Victoria’s Secret has specifically stated that they will not be including trans models, or plus-size models in their runway show. Despite recent progress with body positivity and more diverse representation in the fashion and beauty industries (such as Savage x Fenty and Fenty Beauty, among others), this lingerie giant refuses to budge. Runway models for VS will remain archetypal Angels – tall, thin, and cisgendered.*



View this post on Instagram


Rate the segment Celestial Angels from 1-10 and comment your favorite outfit. 👇🏻✨

A post shared by Victoria’s Secret Fashion Show (@vsfsoutfits) on

Ed Razek (chief marketing officer of L Brands) and Monica Mitro (Victoria’s Secret executive vice president of public relations) explained their position in a Vogue interview with Nicole Phelps. When Nicole referenced a June report that stated that both comparable sales and market share at VS were down, Ed’s response was a defensive non-answer: 
‘Retail is constantly moving. We’re not competing against small lingerie competitors, we’re competing against a woman’s dresser drawers. So if we’re not providing new on a constant basis, we won’t succeed at the level of our size. […] We have to have our fashion right. And we have to move it constantly. And it hasn’t moved fast enough… But how do we have this one bra that outsells the [entire offering] of this noisy little competitor on its own? One bra that happens to have a Victoria’s Secret strap on it? What that tells me: Women want the brand to win. They want to buy the brand. And it is their first love and their first choice.’


The big brand is committed to not changing what has worked for them so far. Ed Razek had this to say on why the brand has not included trans models: 
‘Shouldn’t you have transsexuals in the show? No. No, I don’t think we should. Well, why not? Because the show is a fantasy. It’s a 42-minute entertainment special. That’s what it is. It is the only one of its kind in the world, and any other fashion brand in the world would take it in a minute, including the competitors that are carping at us. And they carp at us because we’re the leader. They don’t talk about each other. I accept that. I actually respect it. Cool. But we’re nobody’s third love. We’re their first love. And Victoria’s Secret has been women’s first love from the beginning.’


This answer does not explain in specific terms why VS will not include trans models, and it is a dig at the brand ThirdLove, an inclusive, smaller, body-positive competitor. The marketing officer also had this to say regarding the exclusion of curve models:
‘We attempted to do a television special for plus-sizes. No one had any interest in it, still don’t… But the number one selling bra in the brand at the moment is a bra that will sell more as a single item than a small competitor that’s been trying to make a lot of noise lately [sells from its complete range]. Now tell me how it’s possible that that bra would be the number one most popular bra in the marketplace if people didn’t like the brand? Particularly if young people didn’t like the brand?’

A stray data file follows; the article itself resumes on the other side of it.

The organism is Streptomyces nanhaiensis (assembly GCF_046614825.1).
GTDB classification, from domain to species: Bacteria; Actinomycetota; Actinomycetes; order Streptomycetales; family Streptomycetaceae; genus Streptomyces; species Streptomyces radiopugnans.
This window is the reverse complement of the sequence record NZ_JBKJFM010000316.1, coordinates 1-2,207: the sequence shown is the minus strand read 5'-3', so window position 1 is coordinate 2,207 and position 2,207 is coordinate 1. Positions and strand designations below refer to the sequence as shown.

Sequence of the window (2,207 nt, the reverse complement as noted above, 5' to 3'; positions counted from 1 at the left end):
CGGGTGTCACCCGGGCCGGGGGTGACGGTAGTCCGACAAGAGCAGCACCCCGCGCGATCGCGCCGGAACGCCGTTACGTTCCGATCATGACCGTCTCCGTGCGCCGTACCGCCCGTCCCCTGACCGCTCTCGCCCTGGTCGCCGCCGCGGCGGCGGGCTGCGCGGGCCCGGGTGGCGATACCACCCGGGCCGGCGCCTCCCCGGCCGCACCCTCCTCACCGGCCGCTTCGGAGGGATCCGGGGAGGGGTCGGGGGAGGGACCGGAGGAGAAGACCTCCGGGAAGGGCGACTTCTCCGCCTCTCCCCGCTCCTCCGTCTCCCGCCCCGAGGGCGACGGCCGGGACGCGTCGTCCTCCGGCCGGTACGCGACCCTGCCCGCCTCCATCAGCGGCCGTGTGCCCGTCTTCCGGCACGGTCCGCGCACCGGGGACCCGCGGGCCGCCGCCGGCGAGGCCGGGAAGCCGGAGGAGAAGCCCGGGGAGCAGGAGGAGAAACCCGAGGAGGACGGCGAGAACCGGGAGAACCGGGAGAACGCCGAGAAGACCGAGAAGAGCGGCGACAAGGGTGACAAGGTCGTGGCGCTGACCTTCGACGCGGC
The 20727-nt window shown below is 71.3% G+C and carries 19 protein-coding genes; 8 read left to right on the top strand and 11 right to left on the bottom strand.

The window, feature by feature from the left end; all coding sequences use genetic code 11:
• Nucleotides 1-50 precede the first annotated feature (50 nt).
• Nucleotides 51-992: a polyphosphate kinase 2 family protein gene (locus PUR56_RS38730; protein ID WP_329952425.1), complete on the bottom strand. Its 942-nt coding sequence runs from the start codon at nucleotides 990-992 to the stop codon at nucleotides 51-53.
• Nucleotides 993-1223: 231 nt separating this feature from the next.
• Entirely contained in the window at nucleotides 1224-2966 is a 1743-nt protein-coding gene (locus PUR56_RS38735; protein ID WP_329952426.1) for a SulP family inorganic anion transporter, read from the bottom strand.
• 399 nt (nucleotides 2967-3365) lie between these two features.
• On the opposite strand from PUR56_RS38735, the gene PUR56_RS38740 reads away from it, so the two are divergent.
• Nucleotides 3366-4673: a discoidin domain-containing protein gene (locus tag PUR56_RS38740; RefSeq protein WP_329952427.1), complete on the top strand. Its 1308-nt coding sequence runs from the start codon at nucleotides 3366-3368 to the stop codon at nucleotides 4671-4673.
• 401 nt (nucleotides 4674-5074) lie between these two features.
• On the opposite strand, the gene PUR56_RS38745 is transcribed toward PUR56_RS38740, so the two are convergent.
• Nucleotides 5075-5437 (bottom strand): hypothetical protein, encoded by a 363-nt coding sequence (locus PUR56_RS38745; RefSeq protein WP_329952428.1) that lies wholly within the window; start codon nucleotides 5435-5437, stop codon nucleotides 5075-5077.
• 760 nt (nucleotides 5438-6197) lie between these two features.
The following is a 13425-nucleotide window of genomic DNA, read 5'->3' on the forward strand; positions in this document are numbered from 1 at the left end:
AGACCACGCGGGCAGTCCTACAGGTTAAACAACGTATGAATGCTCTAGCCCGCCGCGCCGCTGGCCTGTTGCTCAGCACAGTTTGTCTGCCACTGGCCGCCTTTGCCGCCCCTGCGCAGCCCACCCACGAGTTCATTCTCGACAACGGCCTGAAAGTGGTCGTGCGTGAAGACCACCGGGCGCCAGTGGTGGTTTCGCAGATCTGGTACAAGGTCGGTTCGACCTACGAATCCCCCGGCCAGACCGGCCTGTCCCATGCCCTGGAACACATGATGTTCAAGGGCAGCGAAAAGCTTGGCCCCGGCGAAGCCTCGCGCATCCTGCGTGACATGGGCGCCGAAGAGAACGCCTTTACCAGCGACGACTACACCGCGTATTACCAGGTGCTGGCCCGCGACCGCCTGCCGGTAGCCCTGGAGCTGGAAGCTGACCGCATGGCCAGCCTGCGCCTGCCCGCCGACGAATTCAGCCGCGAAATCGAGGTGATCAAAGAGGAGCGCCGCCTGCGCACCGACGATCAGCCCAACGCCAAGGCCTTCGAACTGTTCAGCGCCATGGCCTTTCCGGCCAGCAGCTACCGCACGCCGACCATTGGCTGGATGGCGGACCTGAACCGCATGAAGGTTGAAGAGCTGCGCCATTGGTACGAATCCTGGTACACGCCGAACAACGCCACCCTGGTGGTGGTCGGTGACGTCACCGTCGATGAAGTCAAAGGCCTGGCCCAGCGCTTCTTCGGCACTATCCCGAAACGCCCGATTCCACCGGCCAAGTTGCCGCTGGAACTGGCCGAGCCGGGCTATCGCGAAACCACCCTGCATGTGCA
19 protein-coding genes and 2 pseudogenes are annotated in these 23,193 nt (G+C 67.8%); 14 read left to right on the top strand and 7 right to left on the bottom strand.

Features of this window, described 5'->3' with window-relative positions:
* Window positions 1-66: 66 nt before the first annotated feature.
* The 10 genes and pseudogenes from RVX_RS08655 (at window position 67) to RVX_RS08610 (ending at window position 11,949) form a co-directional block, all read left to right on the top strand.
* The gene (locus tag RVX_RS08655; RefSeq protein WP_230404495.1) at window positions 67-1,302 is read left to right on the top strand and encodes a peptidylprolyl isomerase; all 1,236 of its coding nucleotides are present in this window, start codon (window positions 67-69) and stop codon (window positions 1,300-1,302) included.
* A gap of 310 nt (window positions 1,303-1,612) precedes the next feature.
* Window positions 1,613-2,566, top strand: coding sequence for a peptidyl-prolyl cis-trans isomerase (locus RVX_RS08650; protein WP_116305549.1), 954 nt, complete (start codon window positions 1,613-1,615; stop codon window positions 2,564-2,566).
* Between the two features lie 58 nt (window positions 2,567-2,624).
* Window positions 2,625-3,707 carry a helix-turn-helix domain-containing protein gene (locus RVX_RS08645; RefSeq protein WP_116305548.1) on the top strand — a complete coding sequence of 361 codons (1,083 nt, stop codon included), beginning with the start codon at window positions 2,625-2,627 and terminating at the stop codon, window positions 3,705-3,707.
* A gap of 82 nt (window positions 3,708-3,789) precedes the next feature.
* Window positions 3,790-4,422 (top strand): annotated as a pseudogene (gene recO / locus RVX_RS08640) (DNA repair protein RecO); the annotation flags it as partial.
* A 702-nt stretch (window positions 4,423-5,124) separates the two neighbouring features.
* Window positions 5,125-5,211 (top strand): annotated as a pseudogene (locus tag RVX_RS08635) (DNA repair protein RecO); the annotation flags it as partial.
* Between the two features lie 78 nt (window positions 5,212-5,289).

Although Victoria’s Secret does not put curve models on the runway, Monica Mitro noted that the bras are available in bigger sizes with a 30A to 40DDD range. However, Victoria’s Secret doesn’t seem to have plans to change their advertising anytime soon. They have come right out with the fact that they are not trying to be inclusive; and that they are refusing to ‘pander’:
‘I don’t think we can be all things to all customers. It is a speciality business; it isn’t a department store. I’m always asking myself: if we do that, what is the reason we did it? Why did we include that person? And did we include them to shut up a reporter? Did we include them because it was the right thing to do or because it was the politically correct thing to do?’ said Ed.


According to VogueRihanna’s Savage x Fenty show is perhaps the biggest rival to Victoria’s Secret. This inclusive brand has been front of mind for many, as it continues to break barriers in the world of fashion and beauty, through inclusivity and representation. The 2018 Savage x Fenty show included trans women, disabled women, queer women, women of colour, and women of all sizes and skin tones, and the runway show created a lush green oasis of a backdrop for a radically new kind of fantasy. Fenty It-girl Slick Woods walked the runway heavily pregnant in nipple pasties and stilettos. She gave birth that same night and posted the following on Instagram: 
‘…we hold shit down most of us don’t even know how much we’re going through, I’m here to say I CAN DO WHATEVER THE FUCK I WANT WHENEVER THE FUCK I WANT AND SO CAN YOU.’

Compare this to Victoria’s Secret’s imaging, and it does begin to feel a little stagnant.

This year, we’ll see 19 new VS Angels, and they will look more-or-less as they always have. Victoria’s Secret may have diversified (slightly) in terms of race, but the bodies it showcases its lingerie on are still unrealistic and unrepresentative. One thing is certain, change is not coming from the inside – not this year. Ed Razek later issued an apology for his comments regarding the inclusion of transgender models.